In exercising its discretion, the Court is informed by a guideline comparison between the guidelines as they existed during the original sentencing and the guidelines as they exist today, as well as from any other information the parties present or the Court chooses to consider. The Court must be mindful, however, that any reduced sentence is to be imposed “as if [the Fair Sentencing Act] were in effect at the time the covered offense was committed.” First Step Act § 404(b). This does not mean, however, that a Court should only grant a reduced sentence if the original sentence would have been lower had the Fair Sentencing Act been in effect at the time the covered offense was committed. See United States v. Ware, No. 3:96-CR-00008-1, 2019 WL 5208151, at *7 (M.D. Tenn. Oct. 16, 2019). “Nevertheless, the quoted language informs the exercise of the Court's discretion, indicating that a reduced sentence would not serve the purpose of the First Step Act if it would have made no difference if the Fair Sentencing Act ‘were in effect at the time the covered offense was committed.'” Id.

         A. Term of Imprisonment

         Before turning to the Sentencing Reduction Addendum filed by the Probation officer, it is helpful to review the original sentence received by Cole. Cole's original guidelines range was 262 to 327 months. This guidelines range was informed by the counts of conviction as well as an enhancement filed by the Government and Cole's status as a career offender. In Cole's plea agreement, the parties agreed to a binding sentence of 240 months. In reliance on that plea agreement, the undersigned originally sentenced Cole to 180 months imprisonment for Count 3 and a 60 month consecutive sentence for Count 4. Cole's term of supervised release was 8 years.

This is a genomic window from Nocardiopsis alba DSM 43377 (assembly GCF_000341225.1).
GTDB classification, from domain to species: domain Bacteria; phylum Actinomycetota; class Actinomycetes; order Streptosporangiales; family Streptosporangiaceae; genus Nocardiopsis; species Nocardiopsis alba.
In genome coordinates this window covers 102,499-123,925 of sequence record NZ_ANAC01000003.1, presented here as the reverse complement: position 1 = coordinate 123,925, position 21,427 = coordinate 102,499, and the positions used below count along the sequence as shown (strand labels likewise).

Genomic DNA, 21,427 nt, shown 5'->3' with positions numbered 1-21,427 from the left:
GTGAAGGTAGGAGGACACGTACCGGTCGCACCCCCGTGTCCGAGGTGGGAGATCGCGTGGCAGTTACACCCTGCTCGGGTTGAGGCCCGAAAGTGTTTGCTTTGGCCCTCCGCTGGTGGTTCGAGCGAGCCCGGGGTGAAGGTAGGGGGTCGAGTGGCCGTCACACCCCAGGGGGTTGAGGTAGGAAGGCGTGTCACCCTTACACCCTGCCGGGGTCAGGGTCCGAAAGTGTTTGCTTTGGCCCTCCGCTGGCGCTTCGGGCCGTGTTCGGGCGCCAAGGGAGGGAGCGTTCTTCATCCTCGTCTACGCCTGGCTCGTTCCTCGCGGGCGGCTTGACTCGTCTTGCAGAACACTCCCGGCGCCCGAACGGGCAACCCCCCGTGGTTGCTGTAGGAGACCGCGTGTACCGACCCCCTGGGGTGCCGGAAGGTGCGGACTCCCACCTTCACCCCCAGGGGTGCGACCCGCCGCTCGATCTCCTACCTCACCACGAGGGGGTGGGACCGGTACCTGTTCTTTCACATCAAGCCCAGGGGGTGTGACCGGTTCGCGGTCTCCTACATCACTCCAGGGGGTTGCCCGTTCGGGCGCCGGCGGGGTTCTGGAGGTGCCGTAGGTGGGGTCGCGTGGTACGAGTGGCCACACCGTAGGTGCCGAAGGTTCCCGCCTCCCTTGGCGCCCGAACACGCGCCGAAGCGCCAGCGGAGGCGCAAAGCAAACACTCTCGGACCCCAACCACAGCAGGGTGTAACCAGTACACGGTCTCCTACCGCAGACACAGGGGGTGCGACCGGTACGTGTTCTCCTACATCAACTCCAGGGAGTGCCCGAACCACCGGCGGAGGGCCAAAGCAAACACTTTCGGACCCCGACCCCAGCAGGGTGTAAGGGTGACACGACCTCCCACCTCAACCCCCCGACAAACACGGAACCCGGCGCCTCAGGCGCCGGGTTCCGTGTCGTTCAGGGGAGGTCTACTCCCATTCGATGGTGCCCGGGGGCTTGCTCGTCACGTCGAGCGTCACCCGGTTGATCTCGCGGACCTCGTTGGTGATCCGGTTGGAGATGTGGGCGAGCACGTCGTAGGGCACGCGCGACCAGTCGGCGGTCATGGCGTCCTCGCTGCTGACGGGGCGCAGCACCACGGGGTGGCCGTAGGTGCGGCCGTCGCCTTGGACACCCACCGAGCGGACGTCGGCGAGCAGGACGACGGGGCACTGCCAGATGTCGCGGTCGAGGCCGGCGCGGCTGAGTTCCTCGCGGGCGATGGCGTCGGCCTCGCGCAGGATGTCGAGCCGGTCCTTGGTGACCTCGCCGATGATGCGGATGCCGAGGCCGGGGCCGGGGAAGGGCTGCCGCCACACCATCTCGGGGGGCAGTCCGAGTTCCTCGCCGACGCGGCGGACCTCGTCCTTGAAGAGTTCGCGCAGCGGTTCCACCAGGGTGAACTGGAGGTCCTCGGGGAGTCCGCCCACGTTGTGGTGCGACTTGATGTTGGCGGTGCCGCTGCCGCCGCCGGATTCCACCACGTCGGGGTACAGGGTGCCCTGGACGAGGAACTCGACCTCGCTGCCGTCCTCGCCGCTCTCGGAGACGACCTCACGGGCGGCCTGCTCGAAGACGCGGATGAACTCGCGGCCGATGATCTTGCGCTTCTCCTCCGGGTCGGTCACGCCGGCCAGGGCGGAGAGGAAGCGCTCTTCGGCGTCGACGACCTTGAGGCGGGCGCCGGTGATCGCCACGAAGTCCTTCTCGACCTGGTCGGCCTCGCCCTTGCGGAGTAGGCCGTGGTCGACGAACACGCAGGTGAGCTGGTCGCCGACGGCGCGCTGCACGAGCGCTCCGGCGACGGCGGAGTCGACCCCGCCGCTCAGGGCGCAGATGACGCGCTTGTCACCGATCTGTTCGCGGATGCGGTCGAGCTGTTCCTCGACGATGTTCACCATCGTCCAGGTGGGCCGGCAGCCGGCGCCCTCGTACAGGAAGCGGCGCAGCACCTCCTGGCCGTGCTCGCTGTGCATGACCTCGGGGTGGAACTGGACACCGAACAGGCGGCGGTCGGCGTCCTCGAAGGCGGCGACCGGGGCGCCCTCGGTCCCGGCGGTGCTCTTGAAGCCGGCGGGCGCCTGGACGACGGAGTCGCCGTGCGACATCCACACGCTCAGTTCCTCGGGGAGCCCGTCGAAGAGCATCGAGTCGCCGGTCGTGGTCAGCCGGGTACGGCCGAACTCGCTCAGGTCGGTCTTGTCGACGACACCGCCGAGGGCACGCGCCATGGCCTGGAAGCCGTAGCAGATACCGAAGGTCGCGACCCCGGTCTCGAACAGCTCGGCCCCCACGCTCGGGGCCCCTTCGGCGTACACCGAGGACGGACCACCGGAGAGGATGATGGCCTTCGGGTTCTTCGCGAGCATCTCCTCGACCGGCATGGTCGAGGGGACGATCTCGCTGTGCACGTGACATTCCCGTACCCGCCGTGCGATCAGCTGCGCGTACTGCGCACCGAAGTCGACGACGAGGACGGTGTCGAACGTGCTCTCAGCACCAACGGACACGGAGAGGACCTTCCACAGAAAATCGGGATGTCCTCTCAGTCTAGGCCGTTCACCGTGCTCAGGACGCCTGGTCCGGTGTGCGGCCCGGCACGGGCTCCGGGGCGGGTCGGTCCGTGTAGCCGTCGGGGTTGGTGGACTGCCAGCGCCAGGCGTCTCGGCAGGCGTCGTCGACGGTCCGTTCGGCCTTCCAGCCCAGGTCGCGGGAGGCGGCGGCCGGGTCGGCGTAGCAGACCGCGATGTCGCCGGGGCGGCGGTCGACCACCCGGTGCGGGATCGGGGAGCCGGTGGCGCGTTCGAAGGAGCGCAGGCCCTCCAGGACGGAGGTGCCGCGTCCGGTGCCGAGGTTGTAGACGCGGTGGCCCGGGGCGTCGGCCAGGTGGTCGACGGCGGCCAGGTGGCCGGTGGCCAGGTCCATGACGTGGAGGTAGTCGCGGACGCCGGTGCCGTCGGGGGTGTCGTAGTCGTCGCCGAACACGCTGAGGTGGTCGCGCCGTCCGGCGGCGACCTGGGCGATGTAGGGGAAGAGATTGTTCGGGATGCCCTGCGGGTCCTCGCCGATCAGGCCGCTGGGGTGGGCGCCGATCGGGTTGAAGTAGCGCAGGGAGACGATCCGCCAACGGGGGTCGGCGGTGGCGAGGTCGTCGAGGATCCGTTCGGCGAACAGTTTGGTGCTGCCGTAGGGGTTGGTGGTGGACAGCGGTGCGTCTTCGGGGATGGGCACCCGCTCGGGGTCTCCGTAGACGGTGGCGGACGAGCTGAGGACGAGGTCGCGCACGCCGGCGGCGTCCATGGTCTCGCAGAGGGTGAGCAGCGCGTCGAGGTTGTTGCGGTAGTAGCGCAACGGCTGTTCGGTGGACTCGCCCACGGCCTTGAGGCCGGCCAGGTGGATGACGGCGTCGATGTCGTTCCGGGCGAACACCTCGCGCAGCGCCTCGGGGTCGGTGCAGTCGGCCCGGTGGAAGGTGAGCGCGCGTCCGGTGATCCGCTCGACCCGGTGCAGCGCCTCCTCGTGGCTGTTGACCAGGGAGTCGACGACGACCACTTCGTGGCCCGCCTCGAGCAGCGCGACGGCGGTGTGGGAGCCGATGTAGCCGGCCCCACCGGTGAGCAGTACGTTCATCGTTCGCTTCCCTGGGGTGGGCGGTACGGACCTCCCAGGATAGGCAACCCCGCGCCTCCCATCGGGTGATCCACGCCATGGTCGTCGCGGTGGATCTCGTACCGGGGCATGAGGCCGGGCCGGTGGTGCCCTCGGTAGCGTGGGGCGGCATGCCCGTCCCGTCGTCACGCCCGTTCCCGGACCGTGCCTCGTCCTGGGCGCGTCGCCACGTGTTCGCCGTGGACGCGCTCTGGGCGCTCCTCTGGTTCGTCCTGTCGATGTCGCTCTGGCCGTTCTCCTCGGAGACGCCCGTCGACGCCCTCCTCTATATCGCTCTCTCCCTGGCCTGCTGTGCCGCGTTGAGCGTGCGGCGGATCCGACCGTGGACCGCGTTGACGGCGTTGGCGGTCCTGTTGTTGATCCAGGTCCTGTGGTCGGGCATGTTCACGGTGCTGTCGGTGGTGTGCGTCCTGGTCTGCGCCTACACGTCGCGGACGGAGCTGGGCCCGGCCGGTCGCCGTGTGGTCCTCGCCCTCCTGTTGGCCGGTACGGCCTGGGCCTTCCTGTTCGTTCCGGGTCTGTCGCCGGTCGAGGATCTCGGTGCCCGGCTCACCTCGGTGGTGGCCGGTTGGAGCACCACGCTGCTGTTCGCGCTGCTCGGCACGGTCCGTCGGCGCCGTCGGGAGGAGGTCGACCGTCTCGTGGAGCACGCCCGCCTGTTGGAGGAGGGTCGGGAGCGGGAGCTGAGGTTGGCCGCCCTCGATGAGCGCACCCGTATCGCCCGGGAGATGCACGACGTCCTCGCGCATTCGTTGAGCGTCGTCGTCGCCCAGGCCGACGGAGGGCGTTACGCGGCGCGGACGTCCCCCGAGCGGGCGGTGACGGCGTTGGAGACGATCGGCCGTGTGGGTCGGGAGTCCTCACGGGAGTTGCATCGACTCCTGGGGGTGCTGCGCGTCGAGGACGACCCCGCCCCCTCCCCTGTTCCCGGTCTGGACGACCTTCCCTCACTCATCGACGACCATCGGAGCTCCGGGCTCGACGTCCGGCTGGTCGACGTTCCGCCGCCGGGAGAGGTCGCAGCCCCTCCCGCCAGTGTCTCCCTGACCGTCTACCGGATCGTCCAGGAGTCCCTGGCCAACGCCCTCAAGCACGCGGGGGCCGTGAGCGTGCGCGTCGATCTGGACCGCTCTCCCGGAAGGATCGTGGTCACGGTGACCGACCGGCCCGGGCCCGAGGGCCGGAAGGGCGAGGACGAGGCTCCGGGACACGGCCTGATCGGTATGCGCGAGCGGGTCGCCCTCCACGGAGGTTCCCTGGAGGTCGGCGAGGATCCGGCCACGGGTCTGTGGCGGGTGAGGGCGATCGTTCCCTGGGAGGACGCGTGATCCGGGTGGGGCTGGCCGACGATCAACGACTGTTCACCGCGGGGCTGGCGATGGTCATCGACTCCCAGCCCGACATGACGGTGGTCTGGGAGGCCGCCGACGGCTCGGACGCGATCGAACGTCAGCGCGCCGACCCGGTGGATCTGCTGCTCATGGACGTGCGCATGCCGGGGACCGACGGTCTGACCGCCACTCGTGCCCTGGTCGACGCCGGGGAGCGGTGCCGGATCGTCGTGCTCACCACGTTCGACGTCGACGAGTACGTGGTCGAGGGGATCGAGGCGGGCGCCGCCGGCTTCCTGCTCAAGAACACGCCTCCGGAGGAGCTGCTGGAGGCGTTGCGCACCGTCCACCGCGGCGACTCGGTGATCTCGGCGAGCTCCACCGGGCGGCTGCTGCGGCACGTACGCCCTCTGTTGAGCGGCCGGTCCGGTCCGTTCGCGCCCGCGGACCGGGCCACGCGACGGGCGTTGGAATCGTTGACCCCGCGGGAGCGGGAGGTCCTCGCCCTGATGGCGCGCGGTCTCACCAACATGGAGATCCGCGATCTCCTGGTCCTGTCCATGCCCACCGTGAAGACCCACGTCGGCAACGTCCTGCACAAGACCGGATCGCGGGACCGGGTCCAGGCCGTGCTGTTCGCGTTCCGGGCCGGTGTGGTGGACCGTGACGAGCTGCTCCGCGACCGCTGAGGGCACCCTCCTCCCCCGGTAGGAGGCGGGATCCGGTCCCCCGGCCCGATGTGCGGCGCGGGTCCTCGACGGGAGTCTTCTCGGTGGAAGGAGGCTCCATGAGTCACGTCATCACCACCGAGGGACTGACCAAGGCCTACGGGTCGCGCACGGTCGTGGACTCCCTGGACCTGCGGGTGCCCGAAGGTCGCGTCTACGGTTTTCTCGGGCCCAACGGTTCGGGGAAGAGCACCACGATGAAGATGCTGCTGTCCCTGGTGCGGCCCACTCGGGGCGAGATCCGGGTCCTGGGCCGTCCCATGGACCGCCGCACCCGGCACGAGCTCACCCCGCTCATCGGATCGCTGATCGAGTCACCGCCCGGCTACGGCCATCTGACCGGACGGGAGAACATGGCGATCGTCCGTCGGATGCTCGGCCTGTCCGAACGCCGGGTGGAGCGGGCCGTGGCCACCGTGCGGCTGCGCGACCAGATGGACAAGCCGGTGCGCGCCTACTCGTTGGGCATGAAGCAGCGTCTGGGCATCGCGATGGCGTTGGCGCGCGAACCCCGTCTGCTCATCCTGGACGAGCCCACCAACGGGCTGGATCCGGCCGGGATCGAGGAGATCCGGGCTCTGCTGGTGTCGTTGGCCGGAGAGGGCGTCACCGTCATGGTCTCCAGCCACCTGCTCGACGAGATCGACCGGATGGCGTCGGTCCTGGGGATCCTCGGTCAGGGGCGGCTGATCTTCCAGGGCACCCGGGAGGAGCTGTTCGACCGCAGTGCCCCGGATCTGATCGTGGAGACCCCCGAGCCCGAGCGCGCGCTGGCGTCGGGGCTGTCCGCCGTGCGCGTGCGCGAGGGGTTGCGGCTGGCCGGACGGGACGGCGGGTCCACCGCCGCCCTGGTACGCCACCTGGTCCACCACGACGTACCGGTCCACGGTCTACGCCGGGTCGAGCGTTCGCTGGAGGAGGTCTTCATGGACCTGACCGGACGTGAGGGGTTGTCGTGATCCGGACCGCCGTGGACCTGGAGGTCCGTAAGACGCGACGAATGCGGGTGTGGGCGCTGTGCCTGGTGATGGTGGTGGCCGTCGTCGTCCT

By comparison, the Court has reviewed the Sentencing Reduction Addendum filed by the Probation Office, wherein the Probation determined the following:

Presently, pursuant to the First Step Act and in consideration of Amendment 782, U.S.S.G. §1B1.10, and 18 U.S.C. § 3582(c)(2), there is no change in the defendant's sentencing guideline range. The combined guideline range for Counts 3 and 4, pursuant to U.S.S.G. § 4B1.1(c), remains 262 to 327 months. However, the defendant is no longer subject to a mandatory term of imprisonment in Count 3, and his minimum term of supervised release is now six years in Count 3.

[DE 94]. Based on this assessment, it appears clear that despite his eligibility for First Step Act relief, Cole's guideline range and ultimate sentence remain unaffected by the First Step Act with two exceptions: (1) the mandatory minimum sentence in Count 3 is no longer applicable; and (2) his minimum term of supervised release is now six years rather than the mandatory term of imprisonment of 8 years.

         As for other factors, that may warrant a reduced term of imprisonment, the Probation Office noted that it recognized no public safety factors that would adversely reflect on Cole's sentence. The Probation office also noted that Cole has had three disciplinary violations since his federal incarceration. To Cole's credit, Probation notes that he has completed a significant number of prison training programs and received his high school diploma in 2002.

         Turning now to the parties' briefs, they are, as one would expect. Cole asserts that the Court should use its discretion to reduce his term of imprisonment while the Government asserts that the Court should use its discretion in favor of the Government's position. On this issue, the Court ...